Electric cars will one day push gas or diesel powered ones to the curb – but how soon? Sooner than you might think, according to researchers at the International Monetary Fund and Georgetown University. Based on how quickly horses and buggies disappeared in the early 1900s, the researchers argue, more than 90% of all passenger vehicles in the U.S., Canada, Europe and other rich countries could be electric by 2040. Along with a spate of recent commitments to electric vehicles by governments and car companies, the study offers hope about the prospects for weaning the transportation sector off carbon.
Of more than one billion registered vehicles on the road today, only two million are electric (with one million of those in China). But if EVs (electric vehicles) catch on as fast as the researchers project, it could reduce oil use by 21 million barrels a day and cut CO2 emissions 3.2 billion tons a year – equivalent to 60% of total U.S. emissions today.
Other studies project a slower roll out, although newer ones tend be more aggressive. Bloomberg New Energy Finance recently bumped up its estimate of the EV market share in 2040 from 35% of all new car sales to 54%. RethinkX, an independent think tank, is even more bullish, saying most U.S. vehicles will be electric by 2030. Can you imagine that 30% of vehicles in the U.S. will be electric by the late 2020s and 93% by the early 2040s?
If that sounds implausible, consider cell phones. In the 1980s, when cell phones were bulky, expensive, and had a short battery life, experts predicted that by 2000 the industry might sell 900,000 units a year. Actual sales that year were 109 million—and by 2014 another unexpected technology transition had happened: virtually all of those phones were smart phones.
Adoption of a new technology like electric cars may seem slow or look like it’s never going to happen, until it passes a threshold and then it just takes off.
Governments are joining in. Norway will ban the sale of fossil fuel-burning cars and vans in 2025. Governments in the U.K., the Netherlands, and France have promised the same by 2040. Germany, home of Volkswagen, Mercedes-Benz and Porsche, is talking about a similar ban. China just announced it too will ban the sales of gasoline and diesel vehicles – though it has yet to set a timetable.
China is the world’s biggest car market, selling 20 million vehicles a year. It already has more than 40 different electric vehicles available, most made by Chinese companies.
India’s Energy Minister, Piyush Goyal, predicted to National Geographic that only electric vehicles will be sold in India by 2030 – even without a government restriction, because they are cleaner, quieter, longer-lasting, and will cost less.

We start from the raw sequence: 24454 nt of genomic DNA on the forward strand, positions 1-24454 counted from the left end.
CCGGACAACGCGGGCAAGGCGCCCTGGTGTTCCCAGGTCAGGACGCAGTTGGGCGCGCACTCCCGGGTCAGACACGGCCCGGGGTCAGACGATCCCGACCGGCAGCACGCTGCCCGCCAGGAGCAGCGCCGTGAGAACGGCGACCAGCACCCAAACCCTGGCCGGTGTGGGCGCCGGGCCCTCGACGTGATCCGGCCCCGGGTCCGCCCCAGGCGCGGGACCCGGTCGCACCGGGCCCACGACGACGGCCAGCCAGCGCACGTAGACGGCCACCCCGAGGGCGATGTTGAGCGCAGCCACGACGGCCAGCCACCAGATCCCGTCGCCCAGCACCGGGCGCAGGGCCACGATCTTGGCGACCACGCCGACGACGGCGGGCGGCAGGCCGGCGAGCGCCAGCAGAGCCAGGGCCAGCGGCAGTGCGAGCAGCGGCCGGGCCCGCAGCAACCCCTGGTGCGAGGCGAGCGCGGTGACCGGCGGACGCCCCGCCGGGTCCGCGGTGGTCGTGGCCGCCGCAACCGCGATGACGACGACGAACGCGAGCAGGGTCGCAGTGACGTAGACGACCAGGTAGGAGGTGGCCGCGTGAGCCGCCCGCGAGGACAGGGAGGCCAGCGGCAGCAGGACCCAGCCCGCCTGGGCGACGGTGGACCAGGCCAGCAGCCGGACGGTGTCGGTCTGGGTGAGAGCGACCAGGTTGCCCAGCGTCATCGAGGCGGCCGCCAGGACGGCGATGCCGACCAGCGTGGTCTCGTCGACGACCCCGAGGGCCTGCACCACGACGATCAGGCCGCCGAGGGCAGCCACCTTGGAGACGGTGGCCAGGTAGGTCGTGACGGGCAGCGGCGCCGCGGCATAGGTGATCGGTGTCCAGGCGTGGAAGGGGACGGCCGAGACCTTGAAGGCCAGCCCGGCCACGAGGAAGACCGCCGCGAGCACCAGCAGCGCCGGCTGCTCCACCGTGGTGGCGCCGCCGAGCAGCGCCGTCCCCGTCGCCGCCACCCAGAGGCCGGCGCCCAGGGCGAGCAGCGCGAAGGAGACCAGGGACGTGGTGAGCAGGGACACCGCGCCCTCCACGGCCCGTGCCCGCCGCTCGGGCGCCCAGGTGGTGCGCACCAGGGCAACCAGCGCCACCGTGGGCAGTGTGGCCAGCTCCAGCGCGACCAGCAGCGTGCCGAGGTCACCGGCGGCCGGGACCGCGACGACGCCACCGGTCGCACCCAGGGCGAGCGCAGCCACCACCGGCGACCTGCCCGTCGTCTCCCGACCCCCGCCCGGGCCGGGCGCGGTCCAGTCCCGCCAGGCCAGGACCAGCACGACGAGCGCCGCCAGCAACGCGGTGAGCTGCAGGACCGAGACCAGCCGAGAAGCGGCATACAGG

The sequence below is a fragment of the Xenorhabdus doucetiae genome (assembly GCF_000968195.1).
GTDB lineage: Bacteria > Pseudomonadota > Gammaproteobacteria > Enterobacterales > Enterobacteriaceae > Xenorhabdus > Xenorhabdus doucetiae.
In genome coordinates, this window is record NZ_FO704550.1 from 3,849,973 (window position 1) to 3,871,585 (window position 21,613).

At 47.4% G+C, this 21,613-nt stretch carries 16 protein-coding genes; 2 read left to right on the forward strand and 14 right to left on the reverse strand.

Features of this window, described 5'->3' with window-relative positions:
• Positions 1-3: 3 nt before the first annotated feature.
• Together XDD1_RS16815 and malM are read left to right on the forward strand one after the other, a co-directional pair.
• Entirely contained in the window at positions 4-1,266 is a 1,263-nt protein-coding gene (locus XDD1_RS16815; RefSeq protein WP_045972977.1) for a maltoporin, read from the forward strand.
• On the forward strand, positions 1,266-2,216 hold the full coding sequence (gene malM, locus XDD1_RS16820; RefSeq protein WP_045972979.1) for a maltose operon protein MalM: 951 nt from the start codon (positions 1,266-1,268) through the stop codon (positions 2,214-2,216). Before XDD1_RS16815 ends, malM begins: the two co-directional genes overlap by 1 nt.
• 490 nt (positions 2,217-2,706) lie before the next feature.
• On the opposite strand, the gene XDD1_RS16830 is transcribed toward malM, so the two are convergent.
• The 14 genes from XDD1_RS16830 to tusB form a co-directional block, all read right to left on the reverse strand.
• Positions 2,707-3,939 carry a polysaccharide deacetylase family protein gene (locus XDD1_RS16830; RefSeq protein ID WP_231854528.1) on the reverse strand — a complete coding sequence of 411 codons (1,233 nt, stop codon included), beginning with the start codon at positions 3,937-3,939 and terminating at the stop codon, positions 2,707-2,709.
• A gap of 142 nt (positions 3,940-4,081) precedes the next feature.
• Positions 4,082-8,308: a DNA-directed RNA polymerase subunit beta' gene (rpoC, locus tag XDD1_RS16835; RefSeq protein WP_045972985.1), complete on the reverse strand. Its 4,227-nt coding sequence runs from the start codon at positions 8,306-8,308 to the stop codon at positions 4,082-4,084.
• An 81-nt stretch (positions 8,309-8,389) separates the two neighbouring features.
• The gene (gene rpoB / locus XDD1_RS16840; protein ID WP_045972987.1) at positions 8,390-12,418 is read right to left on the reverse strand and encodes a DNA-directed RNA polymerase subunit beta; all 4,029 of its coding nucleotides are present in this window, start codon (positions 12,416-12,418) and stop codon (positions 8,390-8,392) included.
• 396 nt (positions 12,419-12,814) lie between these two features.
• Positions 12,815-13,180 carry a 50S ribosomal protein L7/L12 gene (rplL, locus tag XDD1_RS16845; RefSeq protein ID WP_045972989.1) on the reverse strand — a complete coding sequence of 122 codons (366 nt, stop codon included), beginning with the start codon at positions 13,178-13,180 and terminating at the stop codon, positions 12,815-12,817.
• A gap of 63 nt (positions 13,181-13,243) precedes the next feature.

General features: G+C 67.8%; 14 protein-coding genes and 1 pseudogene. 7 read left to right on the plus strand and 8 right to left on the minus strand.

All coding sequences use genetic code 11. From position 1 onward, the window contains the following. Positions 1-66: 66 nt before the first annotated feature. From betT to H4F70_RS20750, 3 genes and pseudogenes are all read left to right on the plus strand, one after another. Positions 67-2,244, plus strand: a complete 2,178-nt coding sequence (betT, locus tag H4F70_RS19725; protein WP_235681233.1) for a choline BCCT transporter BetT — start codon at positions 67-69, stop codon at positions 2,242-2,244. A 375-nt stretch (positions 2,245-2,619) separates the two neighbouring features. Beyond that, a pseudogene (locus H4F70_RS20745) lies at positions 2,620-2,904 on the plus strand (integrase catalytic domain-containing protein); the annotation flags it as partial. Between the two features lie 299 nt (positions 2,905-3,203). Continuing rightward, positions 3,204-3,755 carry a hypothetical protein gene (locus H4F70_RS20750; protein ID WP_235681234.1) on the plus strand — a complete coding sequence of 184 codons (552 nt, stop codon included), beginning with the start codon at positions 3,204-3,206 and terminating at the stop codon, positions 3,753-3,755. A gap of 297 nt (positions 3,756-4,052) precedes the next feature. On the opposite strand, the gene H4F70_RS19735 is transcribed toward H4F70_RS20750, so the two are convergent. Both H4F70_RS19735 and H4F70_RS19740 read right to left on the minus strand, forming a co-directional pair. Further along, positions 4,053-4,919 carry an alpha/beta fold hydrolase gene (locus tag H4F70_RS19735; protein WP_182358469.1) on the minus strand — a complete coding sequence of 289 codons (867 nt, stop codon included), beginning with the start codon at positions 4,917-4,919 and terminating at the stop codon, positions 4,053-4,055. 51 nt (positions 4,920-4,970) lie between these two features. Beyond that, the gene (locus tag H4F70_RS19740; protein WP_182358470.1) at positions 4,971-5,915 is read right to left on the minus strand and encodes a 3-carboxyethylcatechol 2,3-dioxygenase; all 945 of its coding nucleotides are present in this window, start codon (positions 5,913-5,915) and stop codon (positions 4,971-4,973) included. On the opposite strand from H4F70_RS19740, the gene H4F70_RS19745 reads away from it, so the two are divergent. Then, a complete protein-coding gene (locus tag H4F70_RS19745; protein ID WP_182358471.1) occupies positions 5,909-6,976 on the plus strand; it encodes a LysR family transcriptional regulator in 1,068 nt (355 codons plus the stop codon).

In China and India but also in western Europe, air pollution is providing a big motive to go electric, says Bloomberg analyst Albert Cheung. Conversely, any reduction in government commitment to fight air pollution could slow the uptake of electric vehicles. So, could super-cheap gas prices and a lack of investment in charging infrastructure. But all in all, Cheung says: “it is looking harder and harder to apply the brakes to that electric vehicle bandwagon.”
Stanford economist Tony Seba pushes the vision of an EV revolution a step further. He says it’s coming in the 2020s, and it will be self-driving, and 95% of all passenger miles will be in autonomous electric vehicles by 2030. How is that even possible?
Seba assumes electric vehicles will be much cheaper to buy than today because of falling battery costs and the fact that they’re easier to manufacture and maintain – only 20 moving parts versus 2000 for gasoline or diesel vehicles. Today’s electric vehicles have gone over 200,000 miles and all they needed were new sets of tires. One Tesla S has logged 500,000 miles with the same battery.
According to the economist, the majority of vehicles will be owned not by individuals but by transportation companies. Commercial fleets are eager for electric vehicles – especially self-driving ones. Eliminating drivers could generate huge cost savings. Self-driving taxis and commercial vehicles are being tested in Pittsburgh, Phoenix, and Boston, as well as Singapore, Dubai and China.
Cost is what will push Americans out of their driver seats. Electric vehicles are four times more energy efficient and cheaper to fuel; autonomous ones could be even better.
Owning and operating the average gasoline-powered vehicle costs close to US$10,000 a year when driven 15,000 miles, according to the Auto Club AAA, and that vehicle is parked 95% of the time.
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